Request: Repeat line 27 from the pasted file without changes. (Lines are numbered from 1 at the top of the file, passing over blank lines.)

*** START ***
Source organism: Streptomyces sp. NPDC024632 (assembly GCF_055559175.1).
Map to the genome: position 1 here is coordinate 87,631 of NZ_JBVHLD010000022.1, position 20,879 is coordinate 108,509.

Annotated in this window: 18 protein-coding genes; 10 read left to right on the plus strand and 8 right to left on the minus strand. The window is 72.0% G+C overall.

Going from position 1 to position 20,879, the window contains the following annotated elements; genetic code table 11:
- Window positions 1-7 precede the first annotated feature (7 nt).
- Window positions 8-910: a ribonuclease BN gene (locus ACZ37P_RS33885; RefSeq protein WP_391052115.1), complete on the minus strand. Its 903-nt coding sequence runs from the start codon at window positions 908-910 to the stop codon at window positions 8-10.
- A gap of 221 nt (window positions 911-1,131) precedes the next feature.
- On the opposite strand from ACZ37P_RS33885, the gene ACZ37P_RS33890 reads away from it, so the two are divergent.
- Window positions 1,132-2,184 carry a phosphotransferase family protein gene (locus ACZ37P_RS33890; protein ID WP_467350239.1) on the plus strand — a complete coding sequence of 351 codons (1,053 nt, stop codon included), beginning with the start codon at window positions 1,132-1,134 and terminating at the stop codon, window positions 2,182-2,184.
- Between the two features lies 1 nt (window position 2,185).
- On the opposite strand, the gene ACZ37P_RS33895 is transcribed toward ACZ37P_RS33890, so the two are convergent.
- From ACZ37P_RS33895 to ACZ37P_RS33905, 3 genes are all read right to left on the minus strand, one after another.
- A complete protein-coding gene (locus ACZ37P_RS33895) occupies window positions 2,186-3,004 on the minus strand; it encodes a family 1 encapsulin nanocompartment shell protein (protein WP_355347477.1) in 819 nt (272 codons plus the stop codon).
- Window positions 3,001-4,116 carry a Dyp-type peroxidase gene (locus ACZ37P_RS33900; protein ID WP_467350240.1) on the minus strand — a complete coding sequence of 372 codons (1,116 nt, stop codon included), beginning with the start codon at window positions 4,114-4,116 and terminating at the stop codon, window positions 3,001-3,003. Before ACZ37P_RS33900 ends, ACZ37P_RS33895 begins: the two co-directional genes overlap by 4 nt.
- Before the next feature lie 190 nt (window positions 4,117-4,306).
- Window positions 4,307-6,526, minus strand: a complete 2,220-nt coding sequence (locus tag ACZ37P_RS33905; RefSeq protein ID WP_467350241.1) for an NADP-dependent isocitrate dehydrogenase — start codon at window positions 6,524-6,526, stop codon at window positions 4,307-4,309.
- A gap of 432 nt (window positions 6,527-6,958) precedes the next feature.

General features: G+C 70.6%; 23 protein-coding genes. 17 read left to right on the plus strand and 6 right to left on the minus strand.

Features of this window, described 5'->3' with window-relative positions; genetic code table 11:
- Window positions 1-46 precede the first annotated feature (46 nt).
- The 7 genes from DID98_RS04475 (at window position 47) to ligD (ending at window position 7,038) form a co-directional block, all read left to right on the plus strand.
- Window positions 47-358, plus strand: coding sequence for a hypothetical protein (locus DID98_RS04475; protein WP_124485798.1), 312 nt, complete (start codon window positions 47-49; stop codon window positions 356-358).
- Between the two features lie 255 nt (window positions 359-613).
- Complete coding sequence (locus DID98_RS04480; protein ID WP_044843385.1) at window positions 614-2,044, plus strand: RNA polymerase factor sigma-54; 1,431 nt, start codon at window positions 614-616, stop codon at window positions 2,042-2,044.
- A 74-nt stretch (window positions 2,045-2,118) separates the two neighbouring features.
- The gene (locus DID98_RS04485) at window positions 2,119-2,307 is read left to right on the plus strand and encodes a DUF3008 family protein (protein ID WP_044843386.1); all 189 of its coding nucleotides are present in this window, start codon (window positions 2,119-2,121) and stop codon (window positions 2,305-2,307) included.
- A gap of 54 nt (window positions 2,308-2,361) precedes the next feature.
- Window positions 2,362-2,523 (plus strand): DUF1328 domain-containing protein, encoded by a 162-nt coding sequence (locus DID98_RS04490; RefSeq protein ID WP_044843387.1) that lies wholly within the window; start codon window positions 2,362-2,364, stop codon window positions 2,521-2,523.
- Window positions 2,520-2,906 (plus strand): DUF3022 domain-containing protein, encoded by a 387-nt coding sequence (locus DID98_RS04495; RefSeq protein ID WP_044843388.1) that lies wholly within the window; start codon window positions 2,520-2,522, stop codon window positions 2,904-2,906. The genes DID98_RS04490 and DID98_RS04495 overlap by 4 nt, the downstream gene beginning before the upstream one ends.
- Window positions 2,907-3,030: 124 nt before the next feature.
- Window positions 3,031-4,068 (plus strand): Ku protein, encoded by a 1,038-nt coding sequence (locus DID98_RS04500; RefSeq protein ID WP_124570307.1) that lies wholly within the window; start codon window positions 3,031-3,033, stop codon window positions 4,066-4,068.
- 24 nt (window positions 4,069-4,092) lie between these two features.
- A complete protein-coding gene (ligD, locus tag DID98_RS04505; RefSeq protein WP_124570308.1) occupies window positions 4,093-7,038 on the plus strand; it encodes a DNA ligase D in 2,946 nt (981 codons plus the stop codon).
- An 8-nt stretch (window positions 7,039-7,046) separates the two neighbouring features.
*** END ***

- A gap of 54 nt (window positions 2,308-2,361) precedes the next feature.